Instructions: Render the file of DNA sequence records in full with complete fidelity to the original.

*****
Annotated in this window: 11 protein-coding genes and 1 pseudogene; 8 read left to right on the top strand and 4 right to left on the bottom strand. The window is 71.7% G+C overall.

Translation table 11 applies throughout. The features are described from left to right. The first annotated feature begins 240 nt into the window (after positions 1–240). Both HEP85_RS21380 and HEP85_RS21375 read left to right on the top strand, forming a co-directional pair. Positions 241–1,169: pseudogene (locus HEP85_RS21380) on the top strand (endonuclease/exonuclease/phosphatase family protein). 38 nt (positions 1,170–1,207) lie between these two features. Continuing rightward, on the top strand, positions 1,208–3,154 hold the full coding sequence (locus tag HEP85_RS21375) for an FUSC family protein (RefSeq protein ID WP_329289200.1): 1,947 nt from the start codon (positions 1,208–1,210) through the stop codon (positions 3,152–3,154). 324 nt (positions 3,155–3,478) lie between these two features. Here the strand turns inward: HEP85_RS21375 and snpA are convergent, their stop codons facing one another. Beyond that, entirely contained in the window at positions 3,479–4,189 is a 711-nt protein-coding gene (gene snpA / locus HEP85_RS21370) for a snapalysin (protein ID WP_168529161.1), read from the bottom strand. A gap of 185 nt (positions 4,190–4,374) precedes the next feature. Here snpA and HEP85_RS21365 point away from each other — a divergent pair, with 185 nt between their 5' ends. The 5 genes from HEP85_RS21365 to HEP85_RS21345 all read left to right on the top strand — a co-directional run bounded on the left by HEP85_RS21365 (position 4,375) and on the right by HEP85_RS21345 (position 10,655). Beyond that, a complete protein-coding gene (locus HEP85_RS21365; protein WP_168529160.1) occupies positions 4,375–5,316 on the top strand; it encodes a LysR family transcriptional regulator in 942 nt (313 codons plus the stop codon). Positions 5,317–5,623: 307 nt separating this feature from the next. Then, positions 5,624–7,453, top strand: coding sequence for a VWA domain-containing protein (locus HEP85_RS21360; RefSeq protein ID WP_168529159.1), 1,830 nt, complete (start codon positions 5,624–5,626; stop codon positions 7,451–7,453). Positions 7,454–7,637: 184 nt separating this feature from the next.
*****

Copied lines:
Annotated in this window: 11 protein-coding genes and 1 pseudogene; 8 read left to right on the top strand and 4 right to left on the bottom strand. The window is 71.7% G+C overall.

Translation table 11 applies throughout. The features are described from left to right. The first annotated feature begins 240 nt into the window (after positions 1–240). Both HEP85_RS21380 and HEP85_RS21375 read left to right on the top strand, forming a co-directional pair. Positions 241–1,169: pseudogene (locus HEP85_RS21380) on the top strand (endonuclease/exonuclease/phosphatase family protein). 38 nt (positions 1,170–1,207) lie between these two features. Continuing rightward, on the top strand, positions 1,208–3,154 hold the full coding sequence (locus tag HEP85_RS21375) for an FUSC family protein (RefSeq protein ID WP_329289200.1): 1,947 nt from the start codon (positions 1,208–1,210) through the stop codon (positions 3,152–3,154). 324 nt (positions 3,155–3,478) lie between these two features. Here the strand turns inward: HEP85_RS21375 and snpA are convergent, their stop codons facing one another. Beyond that, entirely contained in the window at positions 3,479–4,189 is a 711-nt protein-coding gene (gene snpA / locus HEP85_RS21370) for a snapalysin (protein ID WP_168529161.1), read from the bottom strand. A gap of 185 nt (positions 4,190–4,374) precedes the next feature. Here snpA and HEP85_RS21365 point away from each other — a divergent pair, with 185 nt between their 5' ends. The 5 genes from HEP85_RS21365 to HEP85_RS21345 all read left to right on the top strand — a co-directional run bounded on the left by HEP85_RS21365 (position 4,375) and on the right by HEP85_RS21345 (position 10,655). Beyond that, a complete protein-coding gene (locus HEP85_RS21365; protein WP_168529160.1) occupies positions 4,375–5,316 on the top strand; it encodes a LysR family transcriptional regulator in 942 nt (313 codons plus the stop codon). Positions 5,317–5,623: 307 nt separating this feature from the next. Then, positions 5,624–7,453, top strand: coding sequence for a VWA domain-containing protein (locus HEP85_RS21360; RefSeq protein ID WP_168529159.1), 1,830 nt, complete (start codon positions 5,624–5,626; stop codon positions 7,451–7,453). Positions 7,454–7,637: 184 nt separating this feature from the next.